One important thing having a diagnosis does do, however, is help you figure out what is not the diagnosis. That is it starts you the path of untangling what directly stems from your condition from what is ingrained habit or coping mechanism, from what is personality quirk and from the things that are a result of the condition but not part of it (for instance feeling useless because people have always told you are useless, rather than recognizing the difficulties you face as a result of your condition). This is not something that a diagnosis can do by itself though, and it is not easy, though it is exactly the kind of thing therapy/counseling is made for.

One thing that struck me about what you have said is that your story appears to be you got a diagnosis, your doctor gave you a prescription and that is it.

I have been through a fair amount of therapy, and have worked with a number a different people through this, and I tend to be very particular about who I will work with as a result of this. When it came to Adult ADHD I was looking for someone who would take the multi-modal approach* I wanted and which all my research has suggested is the best approach. *Combining medication with evidence based therapies i.e. CBT as well as general counseling.

One of the reasons I chose my practitioner (not my doctor) is as well as experience in treating ADHD, is that he was upfront that while he can and does prescribe meds he wouldn't do so straight away, seeing it as a decision to be taken in conjunction with the patient in a wider context. Our initial talk focused on setting up a program that combines CBT to directly tackle the symptoms of ADHD with work on issues that identify as things I want to work on (in my case this will include sitting up a proper writing habit. He was also very happy to take up my suggestion of some sessions of couples counseling so my wife and I can work on how this might affect our relationship) as well as tackling some of the wider, general issues that arise such as what comes after diagnosis.

While I think meds can be an important part of treatment they are not going to help you learn good habits on your own. In addition diagnosis can bring all sorts of issues to the surface and its always good to have someone to guide you through the post-diagnosis period until you are ready to strike out on your own. If you have not already done so finding someone with specific ADHD experience to work with (on a therapeutic program) might be a very useful step.
posted by tallus at 4:54 PM on October 9, 2010

>> I must have lucked out.

Dunno. Maybe my doctor was simply lying to me. Although I don't know what he could have gained. He didn't charge me for the monthly prescriptions. Or maybe the rules have changed. I quit using it about six years ago.
posted by Bruce H. at 5:14 PM on October 9, 2010

i wasn't diagnosed until my late 30s, and there was an element of relief when i read that my lifelong failures were typical of people with the condition--this after years of beating myself up for being lazy and stupid. starting ritalin was a revelation in terms of focus and comprehension.

along with that, though, i was really disappointed over the many years wasted and the directions my life could have taken, and the depression that could have been avoided, had i been diagnosed earlier--along with the frustration over having decent intellectual potential going wasted in the fog of inability to handle some of the most fundamental aspects of adult daily life. i'm not a genius or anything, but i'm smart enough to know that i was capable of something more.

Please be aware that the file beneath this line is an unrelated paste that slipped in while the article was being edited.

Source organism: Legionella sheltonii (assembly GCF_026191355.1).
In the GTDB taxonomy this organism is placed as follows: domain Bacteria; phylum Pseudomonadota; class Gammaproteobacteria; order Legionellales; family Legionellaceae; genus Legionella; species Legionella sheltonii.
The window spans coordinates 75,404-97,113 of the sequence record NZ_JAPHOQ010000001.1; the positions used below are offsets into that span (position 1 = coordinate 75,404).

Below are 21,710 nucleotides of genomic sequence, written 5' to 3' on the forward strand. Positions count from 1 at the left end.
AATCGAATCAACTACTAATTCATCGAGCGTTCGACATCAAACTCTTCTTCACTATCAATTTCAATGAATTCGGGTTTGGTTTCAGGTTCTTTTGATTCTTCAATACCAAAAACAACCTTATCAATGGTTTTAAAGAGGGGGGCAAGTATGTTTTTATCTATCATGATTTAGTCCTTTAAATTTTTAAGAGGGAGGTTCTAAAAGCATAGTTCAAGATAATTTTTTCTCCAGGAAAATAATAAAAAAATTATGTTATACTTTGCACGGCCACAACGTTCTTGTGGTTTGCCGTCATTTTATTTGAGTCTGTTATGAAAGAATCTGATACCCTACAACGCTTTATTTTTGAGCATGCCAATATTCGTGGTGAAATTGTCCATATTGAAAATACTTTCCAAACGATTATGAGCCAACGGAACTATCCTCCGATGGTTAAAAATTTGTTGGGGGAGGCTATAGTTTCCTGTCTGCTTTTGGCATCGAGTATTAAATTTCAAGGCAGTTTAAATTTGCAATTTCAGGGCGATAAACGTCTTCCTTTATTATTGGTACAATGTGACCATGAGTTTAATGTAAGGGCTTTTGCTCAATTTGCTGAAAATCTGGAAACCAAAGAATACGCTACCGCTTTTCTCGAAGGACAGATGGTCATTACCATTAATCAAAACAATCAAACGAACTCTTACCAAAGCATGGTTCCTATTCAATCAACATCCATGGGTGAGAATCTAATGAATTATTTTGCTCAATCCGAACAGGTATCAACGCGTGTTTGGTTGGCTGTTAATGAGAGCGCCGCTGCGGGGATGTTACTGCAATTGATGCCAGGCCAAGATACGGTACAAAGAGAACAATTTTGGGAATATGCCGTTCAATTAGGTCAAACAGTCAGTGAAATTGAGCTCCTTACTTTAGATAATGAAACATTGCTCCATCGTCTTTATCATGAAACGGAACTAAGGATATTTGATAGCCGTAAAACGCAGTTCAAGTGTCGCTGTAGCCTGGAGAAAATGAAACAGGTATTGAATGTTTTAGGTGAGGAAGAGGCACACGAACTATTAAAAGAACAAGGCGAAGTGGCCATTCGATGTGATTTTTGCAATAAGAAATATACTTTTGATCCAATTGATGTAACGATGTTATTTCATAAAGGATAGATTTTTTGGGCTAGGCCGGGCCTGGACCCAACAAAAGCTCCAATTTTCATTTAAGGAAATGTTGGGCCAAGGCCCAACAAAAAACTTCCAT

my mistake in the first few years after this was to try to make up for lost time, putting pressure on myself to accomplish something more; what i hit up against was realizing that while medication can help in day-to-day focus, it doesn't really do anything for higher-level, longer-term executive functioning. this put me into an all-new cycle of failures even more frustrating in that i could recognize and understand my inabilities and their potential solutions and yet not overcome them.

now at 43, the struggle is over whether, at this age, it is better to continue fighting to be something more, or to gain some peace and happiness by accepting myself as i am. (however, this questioning is likely more midlife universal than associated with adhd specifically.)

so overall, i would say prepare to embrace the things that you might see improving, but temper any life-changing expectations until you see the other side.
posted by fallacy of the beard at 6:01 PM on October 9, 2010 [1 favorite]

elsietheeel: "Really? I must have lucked out. I get Adderall from my mail order pharmacy; a 90 day supply at a time. "

It depends on your state's regulations, if you're in the USA. Here in Washington I can't get a three-month supply of my stimulant of choice, and have to get a written prescription every month. As if I'd be selling it -- it's mine, all mine!
posted by The corpse in the library at 6:40 PM on October 9, 2010

I was terrified that I would STILL be a huge failure (I'm not a failure, it just felt that way). I was scared that I was making excuses for myself. I was scared that people would judge me as stupid if I told them about it, or think that I was being lazy or being misled by big pharma. I was mad that I hadn't had this opportunity before.

I was hopeful that things would get better but that hope was definitely mixed with some excitement, some fear, some sadness, and some overwhelmed...ness.

There were some obvious changes right away, not as many as I would have liked. After being on stimulant meds for a while I noticed a long-term difference in my confidence, I was able to fulfill my basic duties at work and around the house, and most important, I became much better at making and keeping my commitments to the people I love.

That ended up being a lot more important to me than the bigger projects I'm working on--the little day to day things I'm more consistent with.
posted by the young rope-rider at 8:15 PM on October 9, 2010 [1 favorite]

Response by poster: Thanks for the helpful and enlightening responses so far. I feel a lot less strange now.

tallus, I agree that medication is just part of treatment, and I'll be receiving further support in therapy. I'm also hoping to get a writing coach at some point. It could be that with my BP and anxiety issues I won't be able to rely on meds, so I do want to get all the behavioral/cognitive help I can. For sure I've got some unlearning to do as well as learning after 40+ years of coping without knowing what the problem really was!